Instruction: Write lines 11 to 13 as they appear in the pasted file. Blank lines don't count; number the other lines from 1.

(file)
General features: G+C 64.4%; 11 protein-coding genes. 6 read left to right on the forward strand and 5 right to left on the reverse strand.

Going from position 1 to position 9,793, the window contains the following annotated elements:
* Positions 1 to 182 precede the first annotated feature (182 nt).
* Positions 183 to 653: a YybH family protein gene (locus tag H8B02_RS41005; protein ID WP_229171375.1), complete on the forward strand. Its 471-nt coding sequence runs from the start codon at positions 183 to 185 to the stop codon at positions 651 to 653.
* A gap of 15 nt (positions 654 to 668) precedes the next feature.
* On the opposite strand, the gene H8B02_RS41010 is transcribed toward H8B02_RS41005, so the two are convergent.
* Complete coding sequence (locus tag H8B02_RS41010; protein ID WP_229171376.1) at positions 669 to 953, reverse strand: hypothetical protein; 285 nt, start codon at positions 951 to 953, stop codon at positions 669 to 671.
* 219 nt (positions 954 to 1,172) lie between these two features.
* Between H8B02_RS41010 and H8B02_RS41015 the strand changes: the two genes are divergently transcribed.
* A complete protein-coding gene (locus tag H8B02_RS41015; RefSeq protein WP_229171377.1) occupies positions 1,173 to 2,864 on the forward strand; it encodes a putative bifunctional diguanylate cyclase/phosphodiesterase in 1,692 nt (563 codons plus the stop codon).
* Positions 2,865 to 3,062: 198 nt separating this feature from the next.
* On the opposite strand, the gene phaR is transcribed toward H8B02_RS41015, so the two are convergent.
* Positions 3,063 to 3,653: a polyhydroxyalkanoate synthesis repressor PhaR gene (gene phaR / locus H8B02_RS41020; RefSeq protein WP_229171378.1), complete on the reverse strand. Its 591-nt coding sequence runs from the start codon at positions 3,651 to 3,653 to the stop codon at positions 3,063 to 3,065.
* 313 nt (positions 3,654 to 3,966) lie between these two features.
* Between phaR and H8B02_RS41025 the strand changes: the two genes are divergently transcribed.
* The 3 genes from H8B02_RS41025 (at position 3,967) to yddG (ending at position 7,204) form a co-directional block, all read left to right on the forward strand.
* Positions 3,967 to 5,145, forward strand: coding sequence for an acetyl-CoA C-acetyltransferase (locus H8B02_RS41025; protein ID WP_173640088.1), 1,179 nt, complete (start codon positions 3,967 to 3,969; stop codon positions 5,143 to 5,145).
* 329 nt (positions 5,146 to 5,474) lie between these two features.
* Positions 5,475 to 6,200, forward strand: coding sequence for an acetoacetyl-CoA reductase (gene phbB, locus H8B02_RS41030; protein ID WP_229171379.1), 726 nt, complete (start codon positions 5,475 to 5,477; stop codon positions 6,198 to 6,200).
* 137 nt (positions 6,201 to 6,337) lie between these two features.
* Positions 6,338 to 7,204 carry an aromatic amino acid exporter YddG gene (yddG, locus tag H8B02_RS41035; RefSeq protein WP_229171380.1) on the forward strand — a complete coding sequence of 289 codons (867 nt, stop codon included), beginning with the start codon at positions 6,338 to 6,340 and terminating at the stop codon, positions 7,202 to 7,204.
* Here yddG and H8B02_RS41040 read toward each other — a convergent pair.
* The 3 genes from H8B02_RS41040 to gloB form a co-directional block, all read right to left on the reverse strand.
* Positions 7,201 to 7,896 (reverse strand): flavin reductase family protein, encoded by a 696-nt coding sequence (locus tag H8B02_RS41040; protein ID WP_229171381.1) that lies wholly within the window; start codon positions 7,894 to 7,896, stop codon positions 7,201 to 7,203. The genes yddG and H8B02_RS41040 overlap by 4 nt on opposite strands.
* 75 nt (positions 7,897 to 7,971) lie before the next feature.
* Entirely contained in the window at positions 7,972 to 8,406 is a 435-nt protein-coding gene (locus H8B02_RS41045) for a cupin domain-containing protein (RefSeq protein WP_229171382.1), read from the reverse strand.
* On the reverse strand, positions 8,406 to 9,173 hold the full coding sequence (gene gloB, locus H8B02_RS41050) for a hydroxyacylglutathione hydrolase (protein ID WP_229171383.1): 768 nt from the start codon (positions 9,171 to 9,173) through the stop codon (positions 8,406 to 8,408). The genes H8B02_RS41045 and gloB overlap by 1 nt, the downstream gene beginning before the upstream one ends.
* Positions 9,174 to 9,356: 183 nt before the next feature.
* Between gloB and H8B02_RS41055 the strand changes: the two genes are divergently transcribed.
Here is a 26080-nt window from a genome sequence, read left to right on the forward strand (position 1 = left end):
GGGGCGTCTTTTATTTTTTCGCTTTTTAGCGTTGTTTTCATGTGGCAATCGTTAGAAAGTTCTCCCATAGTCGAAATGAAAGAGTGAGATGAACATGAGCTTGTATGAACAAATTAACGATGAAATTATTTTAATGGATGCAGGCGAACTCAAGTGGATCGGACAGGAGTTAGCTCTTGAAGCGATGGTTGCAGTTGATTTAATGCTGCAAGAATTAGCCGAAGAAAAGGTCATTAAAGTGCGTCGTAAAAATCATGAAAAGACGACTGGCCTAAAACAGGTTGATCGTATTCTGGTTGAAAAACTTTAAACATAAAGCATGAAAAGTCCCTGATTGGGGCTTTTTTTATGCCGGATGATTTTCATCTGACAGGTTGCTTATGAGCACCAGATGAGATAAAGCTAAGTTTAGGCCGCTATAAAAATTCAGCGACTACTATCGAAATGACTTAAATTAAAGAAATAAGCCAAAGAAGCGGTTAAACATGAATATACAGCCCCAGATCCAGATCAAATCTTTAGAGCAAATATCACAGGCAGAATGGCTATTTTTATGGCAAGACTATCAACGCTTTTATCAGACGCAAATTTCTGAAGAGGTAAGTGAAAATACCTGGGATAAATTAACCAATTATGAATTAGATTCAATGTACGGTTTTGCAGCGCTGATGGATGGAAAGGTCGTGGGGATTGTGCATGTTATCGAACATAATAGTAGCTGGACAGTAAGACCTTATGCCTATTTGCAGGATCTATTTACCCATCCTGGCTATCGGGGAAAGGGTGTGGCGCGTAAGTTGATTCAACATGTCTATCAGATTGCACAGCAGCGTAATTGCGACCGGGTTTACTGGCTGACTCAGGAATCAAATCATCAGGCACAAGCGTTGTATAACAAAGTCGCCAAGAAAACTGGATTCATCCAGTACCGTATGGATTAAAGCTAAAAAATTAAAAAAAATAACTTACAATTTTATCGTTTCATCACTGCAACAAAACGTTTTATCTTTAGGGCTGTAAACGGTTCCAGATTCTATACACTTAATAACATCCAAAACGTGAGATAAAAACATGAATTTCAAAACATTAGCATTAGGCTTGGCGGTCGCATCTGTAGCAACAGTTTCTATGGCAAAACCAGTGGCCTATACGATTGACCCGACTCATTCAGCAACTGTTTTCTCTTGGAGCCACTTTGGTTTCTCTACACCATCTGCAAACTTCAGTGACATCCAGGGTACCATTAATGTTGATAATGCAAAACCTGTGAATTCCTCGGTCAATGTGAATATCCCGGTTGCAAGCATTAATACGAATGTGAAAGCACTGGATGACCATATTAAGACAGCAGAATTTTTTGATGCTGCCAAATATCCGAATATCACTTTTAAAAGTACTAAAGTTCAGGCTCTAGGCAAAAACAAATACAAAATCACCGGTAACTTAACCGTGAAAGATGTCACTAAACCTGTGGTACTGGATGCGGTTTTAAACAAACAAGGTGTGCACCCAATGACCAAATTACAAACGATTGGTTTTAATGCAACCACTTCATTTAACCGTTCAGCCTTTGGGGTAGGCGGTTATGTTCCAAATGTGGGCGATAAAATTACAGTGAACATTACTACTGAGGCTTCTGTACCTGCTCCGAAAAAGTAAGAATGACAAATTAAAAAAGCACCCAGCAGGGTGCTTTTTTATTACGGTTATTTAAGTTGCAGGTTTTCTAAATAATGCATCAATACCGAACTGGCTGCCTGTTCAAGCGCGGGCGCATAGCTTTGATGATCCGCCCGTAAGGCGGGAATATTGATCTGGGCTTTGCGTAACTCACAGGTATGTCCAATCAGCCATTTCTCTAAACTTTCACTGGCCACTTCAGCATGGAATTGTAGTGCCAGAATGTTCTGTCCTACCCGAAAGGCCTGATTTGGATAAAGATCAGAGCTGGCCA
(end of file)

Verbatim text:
* Positions 2,865 to 3,062: 198 nt separating this feature from the next.
* On the opposite strand, the gene phaR is transcribed toward H8B02_RS41015, so the two are convergent.
* Positions 3,063 to 3,653: a polyhydroxyalkanoate synthesis repressor PhaR gene (gene phaR / locus H8B02_RS41020; RefSeq protein WP_229171378.1), complete on the reverse strand. Its 591-nt coding sequence runs from the start codon at positions 3,651 to 3,653 to the stop codon at positions 3,063 to 3,065.